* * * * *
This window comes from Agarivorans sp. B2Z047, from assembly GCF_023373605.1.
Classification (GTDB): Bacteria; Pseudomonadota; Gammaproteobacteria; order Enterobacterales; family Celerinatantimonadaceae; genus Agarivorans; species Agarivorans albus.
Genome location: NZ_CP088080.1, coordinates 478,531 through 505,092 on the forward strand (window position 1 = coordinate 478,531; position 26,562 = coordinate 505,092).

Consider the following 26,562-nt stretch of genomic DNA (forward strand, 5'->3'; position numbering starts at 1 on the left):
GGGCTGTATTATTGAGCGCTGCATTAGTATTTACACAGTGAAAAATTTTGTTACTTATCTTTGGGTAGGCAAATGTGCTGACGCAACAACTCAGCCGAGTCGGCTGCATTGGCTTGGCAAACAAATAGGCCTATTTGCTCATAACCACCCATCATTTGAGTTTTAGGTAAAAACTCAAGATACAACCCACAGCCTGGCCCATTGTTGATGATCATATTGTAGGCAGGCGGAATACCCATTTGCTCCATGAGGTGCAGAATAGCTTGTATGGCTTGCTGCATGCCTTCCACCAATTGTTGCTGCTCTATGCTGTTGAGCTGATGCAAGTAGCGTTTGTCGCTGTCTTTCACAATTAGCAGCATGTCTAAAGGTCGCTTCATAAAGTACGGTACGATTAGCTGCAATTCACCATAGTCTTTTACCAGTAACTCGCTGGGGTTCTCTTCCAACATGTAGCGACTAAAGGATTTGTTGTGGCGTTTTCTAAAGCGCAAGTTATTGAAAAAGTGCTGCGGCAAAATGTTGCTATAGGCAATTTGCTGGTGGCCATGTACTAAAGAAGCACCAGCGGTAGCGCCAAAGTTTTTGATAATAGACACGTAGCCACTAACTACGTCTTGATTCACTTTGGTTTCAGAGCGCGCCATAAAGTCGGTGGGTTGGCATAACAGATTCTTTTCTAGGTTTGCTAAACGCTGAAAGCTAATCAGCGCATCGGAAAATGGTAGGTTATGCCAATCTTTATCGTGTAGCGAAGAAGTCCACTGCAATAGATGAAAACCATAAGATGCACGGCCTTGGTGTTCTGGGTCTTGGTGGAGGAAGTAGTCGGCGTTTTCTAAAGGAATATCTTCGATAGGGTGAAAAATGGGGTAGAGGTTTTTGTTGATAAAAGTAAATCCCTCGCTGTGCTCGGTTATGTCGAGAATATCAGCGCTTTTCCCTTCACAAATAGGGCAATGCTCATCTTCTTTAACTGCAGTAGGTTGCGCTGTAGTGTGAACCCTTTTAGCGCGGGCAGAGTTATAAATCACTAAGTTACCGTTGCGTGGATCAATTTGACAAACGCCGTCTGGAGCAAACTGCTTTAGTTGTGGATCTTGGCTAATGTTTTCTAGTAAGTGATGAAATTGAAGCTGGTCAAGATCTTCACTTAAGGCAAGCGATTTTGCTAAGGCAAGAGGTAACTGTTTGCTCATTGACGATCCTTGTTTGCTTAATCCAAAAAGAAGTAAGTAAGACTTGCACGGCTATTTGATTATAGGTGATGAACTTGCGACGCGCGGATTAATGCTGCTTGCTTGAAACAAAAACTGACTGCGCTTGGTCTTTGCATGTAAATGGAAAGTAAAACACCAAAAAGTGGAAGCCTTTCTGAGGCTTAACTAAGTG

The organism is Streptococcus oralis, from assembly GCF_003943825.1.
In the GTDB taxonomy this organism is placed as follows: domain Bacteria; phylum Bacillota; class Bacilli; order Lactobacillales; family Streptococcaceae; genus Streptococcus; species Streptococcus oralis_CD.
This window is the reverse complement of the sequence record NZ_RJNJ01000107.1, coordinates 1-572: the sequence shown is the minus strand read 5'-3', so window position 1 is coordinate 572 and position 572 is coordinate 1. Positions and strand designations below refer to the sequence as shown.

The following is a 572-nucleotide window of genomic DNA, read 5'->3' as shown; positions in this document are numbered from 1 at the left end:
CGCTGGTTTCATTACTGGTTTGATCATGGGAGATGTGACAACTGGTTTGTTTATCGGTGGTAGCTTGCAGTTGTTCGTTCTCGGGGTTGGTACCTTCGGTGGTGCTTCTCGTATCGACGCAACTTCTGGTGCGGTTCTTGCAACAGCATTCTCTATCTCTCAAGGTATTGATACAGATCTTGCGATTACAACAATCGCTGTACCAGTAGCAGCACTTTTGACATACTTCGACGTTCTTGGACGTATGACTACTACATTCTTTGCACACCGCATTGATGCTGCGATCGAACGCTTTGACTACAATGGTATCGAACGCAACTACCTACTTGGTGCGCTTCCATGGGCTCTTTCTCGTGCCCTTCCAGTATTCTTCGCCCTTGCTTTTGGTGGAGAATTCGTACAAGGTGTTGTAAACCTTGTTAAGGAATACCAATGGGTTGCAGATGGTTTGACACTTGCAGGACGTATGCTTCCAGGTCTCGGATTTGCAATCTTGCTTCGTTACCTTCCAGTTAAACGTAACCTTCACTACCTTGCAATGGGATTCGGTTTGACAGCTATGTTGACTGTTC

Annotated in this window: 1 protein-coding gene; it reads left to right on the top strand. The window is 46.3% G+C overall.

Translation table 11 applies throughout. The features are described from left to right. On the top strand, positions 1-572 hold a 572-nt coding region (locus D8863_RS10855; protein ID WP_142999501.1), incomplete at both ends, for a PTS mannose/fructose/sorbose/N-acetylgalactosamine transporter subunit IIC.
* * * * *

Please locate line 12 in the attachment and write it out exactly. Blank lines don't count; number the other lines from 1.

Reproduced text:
Translation table 11 applies throughout. The features are described from left to right. On the top strand, positions 1-572 hold a 572-nt coding region (locus D8863_RS10855; protein ID WP_142999501.1), incomplete at both ends, for a PTS mannose/fructose/sorbose/N-acetylgalactosamine transporter subunit IIC.